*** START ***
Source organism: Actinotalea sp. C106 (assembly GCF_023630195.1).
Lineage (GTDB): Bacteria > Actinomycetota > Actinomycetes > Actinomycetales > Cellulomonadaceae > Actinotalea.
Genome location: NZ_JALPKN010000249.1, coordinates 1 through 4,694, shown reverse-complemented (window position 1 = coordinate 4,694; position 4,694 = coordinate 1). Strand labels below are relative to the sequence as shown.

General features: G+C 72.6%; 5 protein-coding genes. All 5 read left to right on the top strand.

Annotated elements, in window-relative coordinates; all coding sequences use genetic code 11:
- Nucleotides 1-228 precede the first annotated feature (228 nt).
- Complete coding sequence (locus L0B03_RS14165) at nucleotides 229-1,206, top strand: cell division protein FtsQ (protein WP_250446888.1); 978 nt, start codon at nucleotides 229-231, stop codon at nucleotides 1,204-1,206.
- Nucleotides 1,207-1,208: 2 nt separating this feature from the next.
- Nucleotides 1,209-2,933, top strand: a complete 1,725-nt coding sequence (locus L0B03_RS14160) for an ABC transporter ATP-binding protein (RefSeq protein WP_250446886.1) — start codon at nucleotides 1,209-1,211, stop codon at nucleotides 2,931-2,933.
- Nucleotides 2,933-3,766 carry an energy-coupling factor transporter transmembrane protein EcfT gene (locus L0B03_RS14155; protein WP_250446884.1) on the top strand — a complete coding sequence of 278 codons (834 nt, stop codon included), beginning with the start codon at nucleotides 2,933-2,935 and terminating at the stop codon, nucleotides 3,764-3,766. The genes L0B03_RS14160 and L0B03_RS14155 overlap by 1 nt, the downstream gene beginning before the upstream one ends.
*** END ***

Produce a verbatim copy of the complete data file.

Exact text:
Source organism: Actinotalea sp. C106 (assembly GCF_023630195.1).
Lineage (GTDB): Bacteria > Actinomycetota > Actinomycetes > Actinomycetales > Cellulomonadaceae > Actinotalea.
Genome location: NZ_JALPKN010000249.1, coordinates 1 through 4,694, shown reverse-complemented (window position 1 = coordinate 4,694; position 4,694 = coordinate 1). Strand labels below are relative to the sequence as shown.

General features: G+C 72.6%; 5 protein-coding genes. All 5 read left to right on the top strand.

Annotated elements, in window-relative coordinates; all coding sequences use genetic code 11:
- Nucleotides 1-228 precede the first annotated feature (228 nt).
- Complete coding sequence (locus L0B03_RS14165) at nucleotides 229-1,206, top strand: cell division protein FtsQ (protein WP_250446888.1); 978 nt, start codon at nucleotides 229-231, stop codon at nucleotides 1,204-1,206.
- Nucleotides 1,207-1,208: 2 nt separating this feature from the next.
- Nucleotides 1,209-2,933, top strand: a complete 1,725-nt coding sequence (locus L0B03_RS14160) for an ABC transporter ATP-binding protein (RefSeq protein WP_250446886.1) — start codon at nucleotides 1,209-1,211, stop codon at nucleotides 2,931-2,933.
- Nucleotides 2,933-3,766 carry an energy-coupling factor transporter transmembrane protein EcfT gene (locus L0B03_RS14155; protein WP_250446884.1) on the top strand — a complete coding sequence of 278 codons (834 nt, stop codon included), beginning with the start codon at nucleotides 2,933-2,935 and terminating at the stop codon, nucleotides 3,764-3,766. The genes L0B03_RS14160 and L0B03_RS14155 overlap by 1 nt, the downstream gene beginning before the upstream one ends.